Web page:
Island with declining population to close church after nearly 130 years

A nearly 130-year-old church in Stonington will open its doors for the final time next month. With attendance declining on an island whose population is shrinking, members voted late last month to close the place of worship.

The final sermon at Stonington United Methodist Church will be delivered on June 26, and the church will officially close a few days later.

“A lot of it was related to the aging population of the congregation and the lack of young people coming to take over,” said Reverend Susan Davenport.

The church was founded in 1893 and today is one of a dozen churches in Deer Isle and Stonington. About 50 years ago, Sunday School alone could have 200 children, according to Evelyn Duncan, a member of the Stonington Select Board and member of the church. Now there are a few dozen members and only a handful of people who regularly attend services.

Stonington United Methodist Church is expected to close next month. It is one of many congregations on the island that has seen its attendance decline in recent years. Credit: Ethan Genter/BDN

“You can’t sustain a congregation like that for very long,” Davenport said.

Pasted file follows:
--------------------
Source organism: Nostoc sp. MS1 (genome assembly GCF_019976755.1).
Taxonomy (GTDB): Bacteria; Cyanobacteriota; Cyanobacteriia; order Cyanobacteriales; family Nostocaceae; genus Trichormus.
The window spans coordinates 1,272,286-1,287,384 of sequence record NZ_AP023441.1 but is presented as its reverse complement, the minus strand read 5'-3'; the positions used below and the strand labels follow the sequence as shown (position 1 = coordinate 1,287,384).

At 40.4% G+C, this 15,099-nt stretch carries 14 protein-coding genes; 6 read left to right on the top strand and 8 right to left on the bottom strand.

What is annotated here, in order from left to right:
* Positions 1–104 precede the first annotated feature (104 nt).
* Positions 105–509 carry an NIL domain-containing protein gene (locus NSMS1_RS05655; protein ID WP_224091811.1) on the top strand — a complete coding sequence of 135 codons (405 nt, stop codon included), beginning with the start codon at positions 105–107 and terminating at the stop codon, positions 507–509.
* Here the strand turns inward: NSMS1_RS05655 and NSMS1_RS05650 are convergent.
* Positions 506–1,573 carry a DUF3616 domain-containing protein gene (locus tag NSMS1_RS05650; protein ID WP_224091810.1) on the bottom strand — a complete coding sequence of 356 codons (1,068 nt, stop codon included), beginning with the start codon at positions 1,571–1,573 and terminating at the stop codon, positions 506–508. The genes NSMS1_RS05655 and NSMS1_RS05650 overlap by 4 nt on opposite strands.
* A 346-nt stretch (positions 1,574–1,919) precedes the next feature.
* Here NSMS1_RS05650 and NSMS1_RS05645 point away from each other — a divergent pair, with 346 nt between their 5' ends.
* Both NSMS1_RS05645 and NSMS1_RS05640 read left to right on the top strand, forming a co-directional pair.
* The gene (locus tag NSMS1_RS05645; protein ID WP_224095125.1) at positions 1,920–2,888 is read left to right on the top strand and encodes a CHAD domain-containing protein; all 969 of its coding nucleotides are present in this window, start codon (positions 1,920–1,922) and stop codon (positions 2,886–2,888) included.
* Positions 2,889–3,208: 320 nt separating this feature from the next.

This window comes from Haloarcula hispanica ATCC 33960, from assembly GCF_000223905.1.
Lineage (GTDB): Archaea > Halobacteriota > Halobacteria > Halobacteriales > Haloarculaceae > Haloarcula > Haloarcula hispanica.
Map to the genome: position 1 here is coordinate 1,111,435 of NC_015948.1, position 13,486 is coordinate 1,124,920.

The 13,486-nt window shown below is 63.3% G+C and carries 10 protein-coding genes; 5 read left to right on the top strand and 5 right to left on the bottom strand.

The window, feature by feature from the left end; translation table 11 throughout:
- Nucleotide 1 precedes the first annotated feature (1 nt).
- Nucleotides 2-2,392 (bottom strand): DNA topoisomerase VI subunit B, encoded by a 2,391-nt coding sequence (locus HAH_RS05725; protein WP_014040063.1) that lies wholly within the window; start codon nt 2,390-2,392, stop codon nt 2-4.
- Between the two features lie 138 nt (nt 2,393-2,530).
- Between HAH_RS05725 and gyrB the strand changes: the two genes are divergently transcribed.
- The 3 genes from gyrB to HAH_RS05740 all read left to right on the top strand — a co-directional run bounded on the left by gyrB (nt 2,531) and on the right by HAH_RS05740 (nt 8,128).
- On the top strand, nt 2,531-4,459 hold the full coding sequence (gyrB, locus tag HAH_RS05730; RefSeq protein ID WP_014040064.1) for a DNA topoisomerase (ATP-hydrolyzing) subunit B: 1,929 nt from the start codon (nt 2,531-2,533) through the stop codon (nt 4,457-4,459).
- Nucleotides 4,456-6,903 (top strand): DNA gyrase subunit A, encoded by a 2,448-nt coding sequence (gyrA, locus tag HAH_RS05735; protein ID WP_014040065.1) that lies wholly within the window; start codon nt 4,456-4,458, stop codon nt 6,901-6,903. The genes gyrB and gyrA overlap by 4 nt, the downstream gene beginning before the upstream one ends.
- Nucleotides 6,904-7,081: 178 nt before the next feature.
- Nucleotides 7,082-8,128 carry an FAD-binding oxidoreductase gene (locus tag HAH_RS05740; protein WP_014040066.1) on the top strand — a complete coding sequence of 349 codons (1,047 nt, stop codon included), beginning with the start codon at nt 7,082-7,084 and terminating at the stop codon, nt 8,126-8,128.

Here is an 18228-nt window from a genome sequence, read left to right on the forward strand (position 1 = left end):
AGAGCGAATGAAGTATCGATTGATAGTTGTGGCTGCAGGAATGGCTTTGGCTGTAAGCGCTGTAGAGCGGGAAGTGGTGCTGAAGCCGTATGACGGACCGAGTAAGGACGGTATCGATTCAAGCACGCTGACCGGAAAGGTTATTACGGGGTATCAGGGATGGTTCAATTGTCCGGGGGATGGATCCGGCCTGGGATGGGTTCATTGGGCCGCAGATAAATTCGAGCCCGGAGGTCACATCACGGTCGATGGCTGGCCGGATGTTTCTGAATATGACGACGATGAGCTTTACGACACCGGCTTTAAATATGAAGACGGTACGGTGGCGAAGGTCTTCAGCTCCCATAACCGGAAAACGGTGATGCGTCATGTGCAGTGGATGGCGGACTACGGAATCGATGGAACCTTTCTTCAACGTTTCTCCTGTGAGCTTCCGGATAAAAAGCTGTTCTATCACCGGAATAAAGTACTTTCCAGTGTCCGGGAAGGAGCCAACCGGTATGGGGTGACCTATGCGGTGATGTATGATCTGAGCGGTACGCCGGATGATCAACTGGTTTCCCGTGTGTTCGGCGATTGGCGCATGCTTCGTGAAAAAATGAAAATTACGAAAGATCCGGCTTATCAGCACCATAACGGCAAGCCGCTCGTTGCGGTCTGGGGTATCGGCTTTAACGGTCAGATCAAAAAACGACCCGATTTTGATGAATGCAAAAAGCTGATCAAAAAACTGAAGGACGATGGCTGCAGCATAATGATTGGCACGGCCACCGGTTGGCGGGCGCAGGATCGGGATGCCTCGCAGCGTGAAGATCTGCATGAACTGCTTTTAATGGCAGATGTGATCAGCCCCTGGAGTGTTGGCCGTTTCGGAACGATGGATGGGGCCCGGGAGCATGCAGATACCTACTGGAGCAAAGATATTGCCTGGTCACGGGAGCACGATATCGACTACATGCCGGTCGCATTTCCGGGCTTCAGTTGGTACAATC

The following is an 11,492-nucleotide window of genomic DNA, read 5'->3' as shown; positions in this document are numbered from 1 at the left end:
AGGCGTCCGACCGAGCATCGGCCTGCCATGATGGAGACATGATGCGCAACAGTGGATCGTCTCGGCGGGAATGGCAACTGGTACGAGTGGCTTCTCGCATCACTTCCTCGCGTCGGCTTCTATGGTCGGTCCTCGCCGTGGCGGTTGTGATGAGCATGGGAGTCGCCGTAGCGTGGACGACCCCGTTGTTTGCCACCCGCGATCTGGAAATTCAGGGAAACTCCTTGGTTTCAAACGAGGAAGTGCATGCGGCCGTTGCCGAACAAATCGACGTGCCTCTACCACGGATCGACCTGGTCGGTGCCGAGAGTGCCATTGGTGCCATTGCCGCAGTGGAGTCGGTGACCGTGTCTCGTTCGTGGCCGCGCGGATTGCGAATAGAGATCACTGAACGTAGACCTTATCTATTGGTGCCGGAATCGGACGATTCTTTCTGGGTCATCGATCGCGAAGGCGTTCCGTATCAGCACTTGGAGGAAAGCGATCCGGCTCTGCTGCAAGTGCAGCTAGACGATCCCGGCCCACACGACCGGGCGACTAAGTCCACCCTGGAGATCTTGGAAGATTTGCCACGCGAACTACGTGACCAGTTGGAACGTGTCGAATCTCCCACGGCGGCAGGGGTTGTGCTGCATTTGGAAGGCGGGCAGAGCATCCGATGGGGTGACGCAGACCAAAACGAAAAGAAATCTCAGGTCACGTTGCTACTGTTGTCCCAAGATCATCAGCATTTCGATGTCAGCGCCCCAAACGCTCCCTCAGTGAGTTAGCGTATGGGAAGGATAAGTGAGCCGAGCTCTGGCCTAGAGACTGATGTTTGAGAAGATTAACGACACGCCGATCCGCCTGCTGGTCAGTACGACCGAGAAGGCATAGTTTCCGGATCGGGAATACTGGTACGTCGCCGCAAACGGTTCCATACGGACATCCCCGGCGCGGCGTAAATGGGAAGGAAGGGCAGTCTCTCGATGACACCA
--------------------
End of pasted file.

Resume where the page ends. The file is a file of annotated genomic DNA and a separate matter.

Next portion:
The decline in attendance reflects the decline in the island population. When the church opened during the granite boom, the population was around 4,000. Now it is hovering around 1000.

“We don’t have a ton of young people on the island anymore,” Duncan said. “The next generation is not necessarily there like it was in the past.”

Church attendance increases in the summer when the island’s population increases, which has helped the congregation stay afloat in recent years.

“If it hadn’t been for summer visitors over the past 10 years, we wouldn’t be here now,” Duncan said.

Davenport had already planned to leave the pulpit at the end of June. The difficulty of finding someone to replace her also played into the congregation’s decision to close the church.

Stonington Methodist Church is not alone in seeing empty pews. When Howland Methodist Church closed last year, it was the denomination’s 11th church to close in Maine since 2016.

Other congregations on the island also saw fewer parishioners.

“I think church attendance for most of us is low,” said Lorraine Knowlton, pastor of Community of Christ Church in Stonington. “Certainly lower than before.”

In her 20 years as a pastor, she could easily have 50-60 adults and about the same number of children. Now it peaks at around 15 followers.

Knowlton thinks it has more to do with how people practice religion than local demographics.

“The trend is to move from worshiping in church – in pews – to doing it more outside the walls of the church,” she said. “I don’t think it’s because people think less about the things the church teaches.”

COVID has also hit churches hard, adding another reduction in attendance, according to Knowlton.

The sequel for the Methodist Church on the Island is pending. The New England Conference of The United Methodist Church, which owns the building, will have the final say after Davenport hands over the keys in late June.

“It’s very sad that it’s closing,” Duncan said. “It has a history of over 100 years. It is one of the pillars of the city. »

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